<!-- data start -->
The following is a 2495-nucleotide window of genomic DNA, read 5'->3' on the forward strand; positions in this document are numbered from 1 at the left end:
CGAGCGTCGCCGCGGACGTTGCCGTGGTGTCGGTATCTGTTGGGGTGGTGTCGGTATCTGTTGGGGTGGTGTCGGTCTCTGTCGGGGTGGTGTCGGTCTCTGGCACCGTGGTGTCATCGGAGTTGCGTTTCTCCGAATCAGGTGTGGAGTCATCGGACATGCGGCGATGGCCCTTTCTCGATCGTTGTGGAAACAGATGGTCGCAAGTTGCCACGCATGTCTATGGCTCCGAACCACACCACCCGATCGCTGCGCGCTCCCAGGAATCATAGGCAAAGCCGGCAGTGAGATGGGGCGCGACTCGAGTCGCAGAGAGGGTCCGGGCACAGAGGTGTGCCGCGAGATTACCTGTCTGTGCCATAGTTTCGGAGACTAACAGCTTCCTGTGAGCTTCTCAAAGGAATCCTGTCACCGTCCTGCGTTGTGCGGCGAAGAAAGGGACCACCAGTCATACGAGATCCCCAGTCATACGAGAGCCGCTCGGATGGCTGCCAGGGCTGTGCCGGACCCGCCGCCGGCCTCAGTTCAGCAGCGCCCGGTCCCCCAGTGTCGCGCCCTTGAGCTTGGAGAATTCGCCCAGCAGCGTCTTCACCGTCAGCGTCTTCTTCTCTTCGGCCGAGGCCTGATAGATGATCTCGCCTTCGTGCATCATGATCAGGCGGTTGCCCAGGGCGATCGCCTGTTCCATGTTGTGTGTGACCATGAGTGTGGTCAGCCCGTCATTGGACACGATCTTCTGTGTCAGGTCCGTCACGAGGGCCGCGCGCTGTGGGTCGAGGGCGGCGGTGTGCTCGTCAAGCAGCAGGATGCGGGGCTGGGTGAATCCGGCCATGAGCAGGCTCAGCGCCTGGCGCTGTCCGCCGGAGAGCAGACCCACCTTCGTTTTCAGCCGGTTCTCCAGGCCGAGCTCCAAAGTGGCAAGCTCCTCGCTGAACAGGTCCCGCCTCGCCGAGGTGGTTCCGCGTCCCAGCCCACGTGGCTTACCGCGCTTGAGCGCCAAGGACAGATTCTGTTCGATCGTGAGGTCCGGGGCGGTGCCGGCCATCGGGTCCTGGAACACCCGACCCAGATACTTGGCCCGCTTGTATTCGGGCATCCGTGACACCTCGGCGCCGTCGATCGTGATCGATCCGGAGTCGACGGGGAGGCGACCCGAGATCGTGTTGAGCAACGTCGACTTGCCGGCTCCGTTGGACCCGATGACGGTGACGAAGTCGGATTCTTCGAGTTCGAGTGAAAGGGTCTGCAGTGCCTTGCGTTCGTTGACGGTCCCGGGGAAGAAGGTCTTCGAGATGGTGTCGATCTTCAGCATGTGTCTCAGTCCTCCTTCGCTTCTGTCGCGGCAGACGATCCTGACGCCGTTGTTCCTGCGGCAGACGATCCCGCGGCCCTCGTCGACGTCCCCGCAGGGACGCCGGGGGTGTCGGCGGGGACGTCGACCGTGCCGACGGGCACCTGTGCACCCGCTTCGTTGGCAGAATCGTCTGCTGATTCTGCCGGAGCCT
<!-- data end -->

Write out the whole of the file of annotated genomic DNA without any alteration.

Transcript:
The following is a 2495-nucleotide window of genomic DNA, read 5'->3' on the forward strand; positions in this document are numbered from 1 at the left end:
CGAGCGTCGCCGCGGACGTTGCCGTGGTGTCGGTATCTGTTGGGGTGGTGTCGGTATCTGTTGGGGTGGTGTCGGTCTCTGTCGGGGTGGTGTCGGTCTCTGGCACCGTGGTGTCATCGGAGTTGCGTTTCTCCGAATCAGGTGTGGAGTCATCGGACATGCGGCGATGGCCCTTTCTCGATCGTTGTGGAAACAGATGGTCGCAAGTTGCCACGCATGTCTATGGCTCCGAACCACACCACCCGATCGCTGCGCGCTCCCAGGAATCATAGGCAAAGCCGGCAGTGAGATGGGGCGCGACTCGAGTCGCAGAGAGGGTCCGGGCACAGAGGTGTGCCGCGAGATTACCTGTCTGTGCCATAGTTTCGGAGACTAACAGCTTCCTGTGAGCTTCTCAAAGGAATCCTGTCACCGTCCTGCGTTGTGCGGCGAAGAAAGGGACCACCAGTCATACGAGATCCCCAGTCATACGAGAGCCGCTCGGATGGCTGCCAGGGCTGTGCCGGACCCGCCGCCGGCCTCAGTTCAGCAGCGCCCGGTCCCCCAGTGTCGCGCCCTTGAGCTTGGAGAATTCGCCCAGCAGCGTCTTCACCGTCAGCGTCTTCTTCTCTTCGGCCGAGGCCTGATAGATGATCTCGCCTTCGTGCATCATGATCAGGCGGTTGCCCAGGGCGATCGCCTGTTCCATGTTGTGTGTGACCATGAGTGTGGTCAGCCCGTCATTGGACACGATCTTCTGTGTCAGGTCCGTCACGAGGGCCGCGCGCTGTGGGTCGAGGGCGGCGGTGTGCTCGTCAAGCAGCAGGATGCGGGGCTGGGTGAATCCGGCCATGAGCAGGCTCAGCGCCTGGCGCTGTCCGCCGGAGAGCAGACCCACCTTCGTTTTCAGCCGGTTCTCCAGGCCGAGCTCCAAAGTGGCAAGCTCCTCGCTGAACAGGTCCCGCCTCGCCGAGGTGGTTCCGCGTCCCAGCCCACGTGGCTTACCGCGCTTGAGCGCCAAGGACAGATTCTGTTCGATCGTGAGGTCCGGGGCGGTGCCGGCCATCGGGTCCTGGAACACCCGACCCAGATACTTGGCCCGCTTGTATTCGGGCATCCGTGACACCTCGGCGCCGTCGATCGTGATCGATCCGGAGTCGACGGGGAGGCGACCCGAGATCGTGTTGAGCAACGTCGACTTGCCGGCTCCGTTGGACCCGATGACGGTGACGAAGTCGGATTCTTCGAGTTCGAGTGAAAGGGTCTGCAGTGCCTTGCGTTCGTTGACGGTCCCGGGGAAGAAGGTCTTCGAGATGGTGTCGATCTTCAGCATGTGTCTCAGTCCTCCTTCGCTTCTGTCGCGGCAGACGATCCTGACGCCGTTGTTCCTGCGGCAGACGATCCCGCGGCCCTCGTCGACGTCCCCGCAGGGACGCCGGGGGTGTCGGCGGGGACGTCGACCGTGCCGACGGGCACCTGTGCACCCGCTTCGTTGGCAGAATCGTCTGCTGATTCTGCCGGAGCCT